Domestic violence leaves victims vulnerableDomestic abuse can come in many forms and strike where people are most vulnerable. Alex, a domestic abuse survivor, lost contact with her daughter for eight months because of the actions of her husband. She shared her story Thursday during an event to highlight October as Domestic Violence Awareness Month.
By: Maria Lockwood, Superior Telegram
Domestic abuse can come in many forms and strike where people are most vulnerable. Alex, a domestic abuse survivor, lost contact with her daughter for eight months because of the actions of her husband. She shared her story Thursday during an event to highlight October as Domestic Violence Awareness Month.
“Cherish every moment you have with your child,” she said. Believe in yourself and believe there are people out there to help you.
At its worst, domestic violence can kill. It snuffed out the lives of 52 people in Wisconsin last year, according to a report by End Domestic Abuse Wisconsin — from a newborn baby to an 82-year-old woman.
In Douglas County, the District Attorney’s Office gets about 300 referrals for domestic abuse cases each year, nearly one a day. About 200 of those make it to the courtroom.
“They’re real, they’re among us, and we have to work together to intervene,” said Douglas County District Attorney Dan Blank.
He encouraged people in the community to be aware and step in to help.
“Police cannot intervene in an incident unless someone calls attention to it,” Blank said.
He pointed out the difference between two responses to a recent domestic abuse episode. A woman went to break up with her boyfriend, who was drunk. When she confronted him, he began to hit and choke her. The man’s buddy walked in on the attack and told them “If you’re going to fight, take it outside.” So his buddy grabbed the victim by the hair, pulled her out the door and tried to choke her with a pine bough. A friend of the woman’s in a car outside saw and dialed 911.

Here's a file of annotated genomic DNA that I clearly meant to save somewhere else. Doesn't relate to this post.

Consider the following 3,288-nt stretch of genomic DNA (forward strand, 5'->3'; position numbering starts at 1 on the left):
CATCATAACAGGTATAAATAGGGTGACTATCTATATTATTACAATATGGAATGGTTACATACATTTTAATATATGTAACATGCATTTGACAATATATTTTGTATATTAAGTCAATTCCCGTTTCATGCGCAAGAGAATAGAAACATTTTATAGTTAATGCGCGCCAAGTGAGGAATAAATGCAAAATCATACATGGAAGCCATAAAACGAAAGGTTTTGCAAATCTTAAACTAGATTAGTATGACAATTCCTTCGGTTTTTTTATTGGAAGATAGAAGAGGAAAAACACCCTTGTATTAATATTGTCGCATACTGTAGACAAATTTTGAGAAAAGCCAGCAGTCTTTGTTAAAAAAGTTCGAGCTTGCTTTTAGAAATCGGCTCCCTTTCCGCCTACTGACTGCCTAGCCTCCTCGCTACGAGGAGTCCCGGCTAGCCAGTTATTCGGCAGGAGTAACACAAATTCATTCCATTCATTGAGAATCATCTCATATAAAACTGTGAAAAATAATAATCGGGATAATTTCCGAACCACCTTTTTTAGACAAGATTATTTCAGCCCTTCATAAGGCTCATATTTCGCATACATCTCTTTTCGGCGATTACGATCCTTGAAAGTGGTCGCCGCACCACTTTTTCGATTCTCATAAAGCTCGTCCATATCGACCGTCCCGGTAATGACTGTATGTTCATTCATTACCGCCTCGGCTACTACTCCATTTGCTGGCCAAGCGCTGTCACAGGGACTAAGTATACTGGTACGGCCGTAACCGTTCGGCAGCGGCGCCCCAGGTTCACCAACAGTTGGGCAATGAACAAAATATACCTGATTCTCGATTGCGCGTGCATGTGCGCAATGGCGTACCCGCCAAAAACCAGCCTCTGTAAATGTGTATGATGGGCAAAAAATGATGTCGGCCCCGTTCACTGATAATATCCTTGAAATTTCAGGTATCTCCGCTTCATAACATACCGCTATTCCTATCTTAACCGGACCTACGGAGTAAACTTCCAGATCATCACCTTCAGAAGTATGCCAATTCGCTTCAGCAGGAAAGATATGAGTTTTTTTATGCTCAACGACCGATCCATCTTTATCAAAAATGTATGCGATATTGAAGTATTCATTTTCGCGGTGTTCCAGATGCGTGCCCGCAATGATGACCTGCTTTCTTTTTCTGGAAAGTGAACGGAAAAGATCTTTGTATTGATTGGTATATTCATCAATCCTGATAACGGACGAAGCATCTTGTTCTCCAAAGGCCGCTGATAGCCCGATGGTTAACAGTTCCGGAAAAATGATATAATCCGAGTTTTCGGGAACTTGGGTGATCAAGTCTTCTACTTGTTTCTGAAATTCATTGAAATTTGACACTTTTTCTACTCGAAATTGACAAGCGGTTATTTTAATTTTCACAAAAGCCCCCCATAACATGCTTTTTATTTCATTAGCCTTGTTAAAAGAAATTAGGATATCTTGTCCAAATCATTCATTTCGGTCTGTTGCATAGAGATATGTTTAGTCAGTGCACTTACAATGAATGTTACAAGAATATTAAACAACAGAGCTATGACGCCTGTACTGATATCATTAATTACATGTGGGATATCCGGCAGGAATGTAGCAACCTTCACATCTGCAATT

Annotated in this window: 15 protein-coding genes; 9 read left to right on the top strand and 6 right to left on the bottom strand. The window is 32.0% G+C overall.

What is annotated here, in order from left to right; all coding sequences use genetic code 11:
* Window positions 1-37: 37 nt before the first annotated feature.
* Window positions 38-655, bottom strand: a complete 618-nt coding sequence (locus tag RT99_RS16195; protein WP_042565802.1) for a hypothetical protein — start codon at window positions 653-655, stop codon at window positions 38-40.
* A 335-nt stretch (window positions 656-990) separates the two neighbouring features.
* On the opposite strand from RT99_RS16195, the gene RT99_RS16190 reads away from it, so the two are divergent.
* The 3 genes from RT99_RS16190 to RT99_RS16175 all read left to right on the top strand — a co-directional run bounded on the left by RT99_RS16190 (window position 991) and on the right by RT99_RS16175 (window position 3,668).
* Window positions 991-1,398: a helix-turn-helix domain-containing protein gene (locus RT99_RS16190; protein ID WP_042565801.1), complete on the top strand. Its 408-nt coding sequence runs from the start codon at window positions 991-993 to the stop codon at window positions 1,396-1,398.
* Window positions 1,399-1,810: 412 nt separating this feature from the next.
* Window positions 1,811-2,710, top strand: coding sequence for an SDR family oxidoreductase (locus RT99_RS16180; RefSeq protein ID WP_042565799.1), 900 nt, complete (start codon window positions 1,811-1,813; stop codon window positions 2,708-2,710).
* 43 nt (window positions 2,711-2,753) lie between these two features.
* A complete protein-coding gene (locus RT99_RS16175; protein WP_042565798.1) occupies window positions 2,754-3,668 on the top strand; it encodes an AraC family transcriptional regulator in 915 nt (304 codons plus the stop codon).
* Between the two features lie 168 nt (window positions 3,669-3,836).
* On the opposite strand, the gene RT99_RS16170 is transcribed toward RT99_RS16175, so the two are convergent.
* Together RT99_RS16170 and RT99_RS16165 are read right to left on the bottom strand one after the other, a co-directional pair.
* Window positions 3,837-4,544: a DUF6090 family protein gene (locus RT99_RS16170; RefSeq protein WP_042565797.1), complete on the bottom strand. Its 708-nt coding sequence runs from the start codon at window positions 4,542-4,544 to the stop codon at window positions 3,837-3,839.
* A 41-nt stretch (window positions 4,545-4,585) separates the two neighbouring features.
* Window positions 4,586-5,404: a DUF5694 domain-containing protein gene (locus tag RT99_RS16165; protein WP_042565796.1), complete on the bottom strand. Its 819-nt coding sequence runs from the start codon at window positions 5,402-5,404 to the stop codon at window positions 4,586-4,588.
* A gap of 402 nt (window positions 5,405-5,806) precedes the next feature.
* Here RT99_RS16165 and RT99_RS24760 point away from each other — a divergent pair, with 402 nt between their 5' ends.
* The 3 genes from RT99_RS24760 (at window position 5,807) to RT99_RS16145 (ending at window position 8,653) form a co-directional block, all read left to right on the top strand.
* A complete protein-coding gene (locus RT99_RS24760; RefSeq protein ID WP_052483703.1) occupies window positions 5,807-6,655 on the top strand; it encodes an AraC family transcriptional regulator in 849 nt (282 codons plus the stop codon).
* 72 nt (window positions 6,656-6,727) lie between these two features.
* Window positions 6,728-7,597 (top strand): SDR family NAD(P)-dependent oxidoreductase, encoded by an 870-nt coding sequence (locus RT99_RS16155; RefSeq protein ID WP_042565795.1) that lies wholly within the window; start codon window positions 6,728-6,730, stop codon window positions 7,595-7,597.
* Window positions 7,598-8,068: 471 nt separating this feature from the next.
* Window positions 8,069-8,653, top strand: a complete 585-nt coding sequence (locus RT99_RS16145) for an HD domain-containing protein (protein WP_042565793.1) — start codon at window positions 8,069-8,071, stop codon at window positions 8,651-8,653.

Blank asked members of the crowd to raise their hands if they knew of someone who had been a victim of domestic abuse. Most of the hands lifted. One in every four women will experience domestic violence in her lifetime, according to the National Coalition Against Domestic Violence.
“Nearly everyone is affected,” Blank said. “It’s not one of those news stories that’s off in the distance. It’s all around us.”
And it’s happening constantly.
“Before I begin, I want you to be aware that by the time I’m finished speaking, at least five women will be battered,” said Elsa Swenson, CASDA legal advocate.
Community Policing Officer Bonnie Beste with the Superior Police Department told the crowd that everyone can be part of the solution. Teach children to respect themselves and each other; don’t sit by when you see violence and support survivors, she said.
People can also support victims by directing them to CASDA, 715-392-3136, 800-649-2921 or online at www.casda.org.
The organization will be holding a donation drive to support the women and children who seek shelter there. The donation drive will takes place 1-5 p.m. Oct. 10-12 at the East End Super One, 2222 E. Fifth St. Needed items include cleaning supplies, paper products, bedding, pillows, gift cards, trash bags, over-the-counter medication and laundry supplies.
More information on the domestic violence homicides in Wisconsin last year are available online at www.wcadv.org/home.